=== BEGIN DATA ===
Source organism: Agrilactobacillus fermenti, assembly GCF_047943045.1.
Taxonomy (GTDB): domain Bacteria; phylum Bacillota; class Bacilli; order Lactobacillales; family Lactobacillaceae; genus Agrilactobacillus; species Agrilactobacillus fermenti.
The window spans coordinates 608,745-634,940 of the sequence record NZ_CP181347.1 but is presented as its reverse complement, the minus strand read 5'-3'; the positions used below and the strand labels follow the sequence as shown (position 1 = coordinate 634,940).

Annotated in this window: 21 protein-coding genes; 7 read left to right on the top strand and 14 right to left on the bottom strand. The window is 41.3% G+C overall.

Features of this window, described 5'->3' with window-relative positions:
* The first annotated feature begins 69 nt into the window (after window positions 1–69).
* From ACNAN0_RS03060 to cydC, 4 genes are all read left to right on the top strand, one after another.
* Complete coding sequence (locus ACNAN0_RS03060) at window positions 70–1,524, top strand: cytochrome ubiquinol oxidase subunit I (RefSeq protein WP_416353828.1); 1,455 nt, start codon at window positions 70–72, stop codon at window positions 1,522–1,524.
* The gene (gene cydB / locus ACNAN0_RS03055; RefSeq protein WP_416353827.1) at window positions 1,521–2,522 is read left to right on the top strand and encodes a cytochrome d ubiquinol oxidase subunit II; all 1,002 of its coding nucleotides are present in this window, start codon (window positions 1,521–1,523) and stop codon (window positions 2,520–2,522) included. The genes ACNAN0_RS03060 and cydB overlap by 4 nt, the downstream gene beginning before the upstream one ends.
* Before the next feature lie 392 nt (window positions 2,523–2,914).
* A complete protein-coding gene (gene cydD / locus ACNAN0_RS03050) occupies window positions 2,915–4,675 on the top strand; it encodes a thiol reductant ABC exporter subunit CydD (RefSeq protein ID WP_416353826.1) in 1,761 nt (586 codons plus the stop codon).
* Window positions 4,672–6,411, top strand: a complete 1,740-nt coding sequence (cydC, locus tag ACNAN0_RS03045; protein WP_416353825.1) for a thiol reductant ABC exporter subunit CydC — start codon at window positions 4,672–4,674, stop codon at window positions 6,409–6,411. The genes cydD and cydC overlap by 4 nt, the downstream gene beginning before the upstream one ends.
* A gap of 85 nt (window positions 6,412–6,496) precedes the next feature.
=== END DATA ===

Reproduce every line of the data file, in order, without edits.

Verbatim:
Source organism: Agrilactobacillus fermenti, assembly GCF_047943045.1.
Taxonomy (GTDB): domain Bacteria; phylum Bacillota; class Bacilli; order Lactobacillales; family Lactobacillaceae; genus Agrilactobacillus; species Agrilactobacillus fermenti.
The window spans coordinates 608,745-634,940 of the sequence record NZ_CP181347.1 but is presented as its reverse complement, the minus strand read 5'-3'; the positions used below and the strand labels follow the sequence as shown (position 1 = coordinate 634,940).

Annotated in this window: 21 protein-coding genes; 7 read left to right on the top strand and 14 right to left on the bottom strand. The window is 41.3% G+C overall.

Features of this window, described 5'->3' with window-relative positions:
* The first annotated feature begins 69 nt into the window (after window positions 1–69).
* From ACNAN0_RS03060 to cydC, 4 genes are all read left to right on the top strand, one after another.
* Complete coding sequence (locus ACNAN0_RS03060) at window positions 70–1,524, top strand: cytochrome ubiquinol oxidase subunit I (RefSeq protein WP_416353828.1); 1,455 nt, start codon at window positions 70–72, stop codon at window positions 1,522–1,524.
* The gene (gene cydB / locus ACNAN0_RS03055; RefSeq protein WP_416353827.1) at window positions 1,521–2,522 is read left to right on the top strand and encodes a cytochrome d ubiquinol oxidase subunit II; all 1,002 of its coding nucleotides are present in this window, start codon (window positions 1,521–1,523) and stop codon (window positions 2,520–2,522) included. The genes ACNAN0_RS03060 and cydB overlap by 4 nt, the downstream gene beginning before the upstream one ends.
* Before the next feature lie 392 nt (window positions 2,523–2,914).
* A complete protein-coding gene (gene cydD / locus ACNAN0_RS03050) occupies window positions 2,915–4,675 on the top strand; it encodes a thiol reductant ABC exporter subunit CydD (RefSeq protein ID WP_416353826.1) in 1,761 nt (586 codons plus the stop codon).
* Window positions 4,672–6,411, top strand: a complete 1,740-nt coding sequence (cydC, locus tag ACNAN0_RS03045; protein WP_416353825.1) for a thiol reductant ABC exporter subunit CydC — start codon at window positions 4,672–4,674, stop codon at window positions 6,409–6,411. The genes cydD and cydC overlap by 4 nt, the downstream gene beginning before the upstream one ends.
* A gap of 85 nt (window positions 6,412–6,496) precedes the next feature.